tv [untitled] May 30, 2012 12:00pm-12:30pm EDT
hi, maria. >> caller: good morning, c-span. >> caller: i have a couple of questions for your guests. first question is i want to speak to her statement that barack obama is a bully. he said, you are either with us or against it on national tv to all in the country. question. why were republicans in the house with powers, people who did not vote -- the republicans, in that have power in the house for 40 years? there's a reason. because of the -- [ inaudible ] there's a reason why the republicans have not been in power because when he gives them too much power, they're doing the same thing. >> okay. is there a question? >> maybe you can reflect on her comments and give her some
feedback, give us some feedback. what about wall street reform? and then also president obama versus president bush and the message they give, not just politically, but a message to the country, to other nations. she says president bush was a bully. >> well, i don't mind when my president's a bully to thugs in other countries that are attacking us. and that wish us ill and wish us dead. that doesn't bother me at all. in fact, i feel pretty honored to have someone stand up for us like that. and obama has not been terrible in terms of his foreign policy. he's not been great, but he hasn't been terrible. he's had some positive moments, and i commend him on that. the "new york times" story yesterday that came out on his kill list i think reflected the fact that he's increasingly comfortable going after terrorists targets. that makes me proud.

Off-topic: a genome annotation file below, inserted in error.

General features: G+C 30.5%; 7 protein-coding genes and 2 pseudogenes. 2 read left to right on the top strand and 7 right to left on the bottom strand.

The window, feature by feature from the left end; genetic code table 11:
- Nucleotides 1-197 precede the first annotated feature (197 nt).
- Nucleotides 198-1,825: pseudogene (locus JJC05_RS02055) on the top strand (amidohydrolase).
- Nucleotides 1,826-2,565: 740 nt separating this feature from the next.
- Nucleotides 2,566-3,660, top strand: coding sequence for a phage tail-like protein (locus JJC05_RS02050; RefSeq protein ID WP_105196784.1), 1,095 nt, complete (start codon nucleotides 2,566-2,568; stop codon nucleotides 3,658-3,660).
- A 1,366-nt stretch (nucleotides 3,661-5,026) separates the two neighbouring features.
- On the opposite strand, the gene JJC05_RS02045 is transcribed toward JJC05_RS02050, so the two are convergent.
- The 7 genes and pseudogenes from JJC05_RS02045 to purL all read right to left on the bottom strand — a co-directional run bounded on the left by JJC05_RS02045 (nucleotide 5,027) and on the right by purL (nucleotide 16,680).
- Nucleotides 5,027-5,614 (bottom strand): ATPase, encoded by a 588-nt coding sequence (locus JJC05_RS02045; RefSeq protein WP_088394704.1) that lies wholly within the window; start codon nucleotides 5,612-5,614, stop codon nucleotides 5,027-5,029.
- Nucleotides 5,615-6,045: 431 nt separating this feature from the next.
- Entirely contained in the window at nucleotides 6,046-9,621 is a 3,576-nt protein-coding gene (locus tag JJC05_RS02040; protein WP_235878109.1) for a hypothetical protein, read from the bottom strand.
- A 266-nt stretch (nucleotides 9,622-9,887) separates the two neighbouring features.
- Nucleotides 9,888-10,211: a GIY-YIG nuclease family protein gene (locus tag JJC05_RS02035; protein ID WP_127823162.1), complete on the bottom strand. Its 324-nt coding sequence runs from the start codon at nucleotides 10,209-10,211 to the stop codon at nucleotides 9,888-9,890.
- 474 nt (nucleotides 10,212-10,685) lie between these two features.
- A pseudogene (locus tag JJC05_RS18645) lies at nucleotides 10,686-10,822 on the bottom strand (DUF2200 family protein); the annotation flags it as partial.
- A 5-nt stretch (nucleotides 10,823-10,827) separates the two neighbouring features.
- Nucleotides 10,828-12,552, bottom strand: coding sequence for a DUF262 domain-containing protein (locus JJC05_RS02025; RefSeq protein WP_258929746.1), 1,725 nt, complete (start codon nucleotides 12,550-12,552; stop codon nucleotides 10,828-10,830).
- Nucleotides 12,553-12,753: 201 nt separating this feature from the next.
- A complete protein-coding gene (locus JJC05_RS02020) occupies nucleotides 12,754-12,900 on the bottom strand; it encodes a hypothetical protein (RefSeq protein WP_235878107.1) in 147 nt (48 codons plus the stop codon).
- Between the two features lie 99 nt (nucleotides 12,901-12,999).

that makes me happy. i can be bipartisan and congratulate him for killing a lot of al qaeda operatives. i like that. but the bullying, of course, that i was talking about with president obama was domestically to his friends, to his perceived enemies and anyone who would slight him or question his authority, or question his wisdom. here in the united states, journal i679s, for example, and he has a history of this. i mean, this administration employed the espionage act to silence journalists and whistle-blowers no less than six times in three years. which is unprecedented. so i think comparing president bush's posturing to the terrorism world and president obama's bullying to his friends and family here at home i think is a little incongruous. >> and a story about cory
booker's communications direct leaving the job. what do you think about this? >> i heard about this. i heard it was amicable and i don't really know the facts here, and if this was in response to the "meet the press" moment, but cory booker is a friend admittedly, and someone i admire a whole lot and as a new yorker, often wish he were my mayor coming to my rescue with every pothole and traffic incident. >> burning buildings, things like that. >> yeah. he's a pretty impressive guy, and i find him to belong very fair and honest and admirable. so i don't know what happened internally in his office and whether that was a response to his honesty, regarding the obama campaign, but you know, i hate to speculate, and have to assume